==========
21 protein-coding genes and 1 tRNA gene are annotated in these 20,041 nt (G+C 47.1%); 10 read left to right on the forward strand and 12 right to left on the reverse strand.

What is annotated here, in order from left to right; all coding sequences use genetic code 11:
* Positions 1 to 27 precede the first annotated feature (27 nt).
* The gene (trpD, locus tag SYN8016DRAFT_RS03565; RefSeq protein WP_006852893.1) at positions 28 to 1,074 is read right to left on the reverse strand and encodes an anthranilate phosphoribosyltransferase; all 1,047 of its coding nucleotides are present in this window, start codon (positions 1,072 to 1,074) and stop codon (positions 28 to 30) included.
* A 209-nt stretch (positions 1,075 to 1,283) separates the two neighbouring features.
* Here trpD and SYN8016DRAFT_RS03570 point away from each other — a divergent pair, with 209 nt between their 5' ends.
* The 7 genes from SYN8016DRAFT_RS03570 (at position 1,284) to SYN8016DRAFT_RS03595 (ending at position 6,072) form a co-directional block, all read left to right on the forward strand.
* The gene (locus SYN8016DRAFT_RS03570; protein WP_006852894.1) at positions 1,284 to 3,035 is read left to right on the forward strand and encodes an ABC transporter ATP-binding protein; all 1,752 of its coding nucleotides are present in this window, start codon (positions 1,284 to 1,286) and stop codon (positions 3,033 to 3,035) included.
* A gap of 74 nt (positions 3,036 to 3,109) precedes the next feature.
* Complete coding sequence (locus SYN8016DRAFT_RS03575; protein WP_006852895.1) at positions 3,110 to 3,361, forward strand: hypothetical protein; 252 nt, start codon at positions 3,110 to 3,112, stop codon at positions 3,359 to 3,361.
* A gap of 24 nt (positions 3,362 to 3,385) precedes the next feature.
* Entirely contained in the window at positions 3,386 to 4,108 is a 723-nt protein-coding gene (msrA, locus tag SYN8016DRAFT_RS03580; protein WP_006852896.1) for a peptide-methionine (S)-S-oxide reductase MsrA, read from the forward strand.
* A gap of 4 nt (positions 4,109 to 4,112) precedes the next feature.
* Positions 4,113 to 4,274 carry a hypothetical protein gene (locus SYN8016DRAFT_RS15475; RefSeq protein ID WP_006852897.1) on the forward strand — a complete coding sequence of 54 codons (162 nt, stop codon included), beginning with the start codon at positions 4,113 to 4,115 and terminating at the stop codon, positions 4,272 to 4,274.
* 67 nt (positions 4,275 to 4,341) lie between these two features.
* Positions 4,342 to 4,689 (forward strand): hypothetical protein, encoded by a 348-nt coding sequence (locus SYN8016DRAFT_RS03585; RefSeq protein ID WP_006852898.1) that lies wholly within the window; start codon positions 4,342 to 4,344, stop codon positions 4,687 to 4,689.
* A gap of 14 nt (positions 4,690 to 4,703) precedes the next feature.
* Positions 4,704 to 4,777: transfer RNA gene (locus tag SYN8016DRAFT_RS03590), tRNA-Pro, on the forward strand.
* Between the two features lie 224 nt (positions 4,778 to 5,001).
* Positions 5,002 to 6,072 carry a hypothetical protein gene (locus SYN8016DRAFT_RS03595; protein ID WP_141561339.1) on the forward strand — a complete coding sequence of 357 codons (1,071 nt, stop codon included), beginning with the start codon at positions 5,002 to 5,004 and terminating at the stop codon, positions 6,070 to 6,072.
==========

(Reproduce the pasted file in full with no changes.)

21 protein-coding genes and 1 tRNA gene are annotated in these 20,041 nt (G+C 47.1%); 10 read left to right on the forward strand and 12 right to left on the reverse strand.

What is annotated here, in order from left to right; all coding sequences use genetic code 11:
* Positions 1 to 27 precede the first annotated feature (27 nt).
* The gene (trpD, locus tag SYN8016DRAFT_RS03565; RefSeq protein WP_006852893.1) at positions 28 to 1,074 is read right to left on the reverse strand and encodes an anthranilate phosphoribosyltransferase; all 1,047 of its coding nucleotides are present in this window, start codon (positions 1,072 to 1,074) and stop codon (positions 28 to 30) included.
* A 209-nt stretch (positions 1,075 to 1,283) separates the two neighbouring features.
* Here trpD and SYN8016DRAFT_RS03570 point away from each other — a divergent pair, with 209 nt between their 5' ends.
* The 7 genes from SYN8016DRAFT_RS03570 (at position 1,284) to SYN8016DRAFT_RS03595 (ending at position 6,072) form a co-directional block, all read left to right on the forward strand.
* The gene (locus SYN8016DRAFT_RS03570; protein WP_006852894.1) at positions 1,284 to 3,035 is read left to right on the forward strand and encodes an ABC transporter ATP-binding protein; all 1,752 of its coding nucleotides are present in this window, start codon (positions 1,284 to 1,286) and stop codon (positions 3,033 to 3,035) included.
* A gap of 74 nt (positions 3,036 to 3,109) precedes the next feature.
* Complete coding sequence (locus SYN8016DRAFT_RS03575; protein WP_006852895.1) at positions 3,110 to 3,361, forward strand: hypothetical protein; 252 nt, start codon at positions 3,110 to 3,112, stop codon at positions 3,359 to 3,361.
* A gap of 24 nt (positions 3,362 to 3,385) precedes the next feature.
* Entirely contained in the window at positions 3,386 to 4,108 is a 723-nt protein-coding gene (msrA, locus tag SYN8016DRAFT_RS03580; protein WP_006852896.1) for a peptide-methionine (S)-S-oxide reductase MsrA, read from the forward strand.
* A gap of 4 nt (positions 4,109 to 4,112) precedes the next feature.
* Positions 4,113 to 4,274 carry a hypothetical protein gene (locus SYN8016DRAFT_RS15475; RefSeq protein ID WP_006852897.1) on the forward strand — a complete coding sequence of 54 codons (162 nt, stop codon included), beginning with the start codon at positions 4,113 to 4,115 and terminating at the stop codon, positions 4,272 to 4,274.
* 67 nt (positions 4,275 to 4,341) lie between these two features.
* Positions 4,342 to 4,689 (forward strand): hypothetical protein, encoded by a 348-nt coding sequence (locus SYN8016DRAFT_RS03585; RefSeq protein ID WP_006852898.1) that lies wholly within the window; start codon positions 4,342 to 4,344, stop codon positions 4,687 to 4,689.
* A gap of 14 nt (positions 4,690 to 4,703) precedes the next feature.
* Positions 4,704 to 4,777: transfer RNA gene (locus tag SYN8016DRAFT_RS03590), tRNA-Pro, on the forward strand.
* Between the two features lie 224 nt (positions 4,778 to 5,001).
* Positions 5,002 to 6,072 carry a hypothetical protein gene (locus SYN8016DRAFT_RS03595; protein ID WP_141561339.1) on the forward strand — a complete coding sequence of 357 codons (1,071 nt, stop codon included), beginning with the start codon at positions 5,002 to 5,004 and terminating at the stop codon, positions 6,070 to 6,072.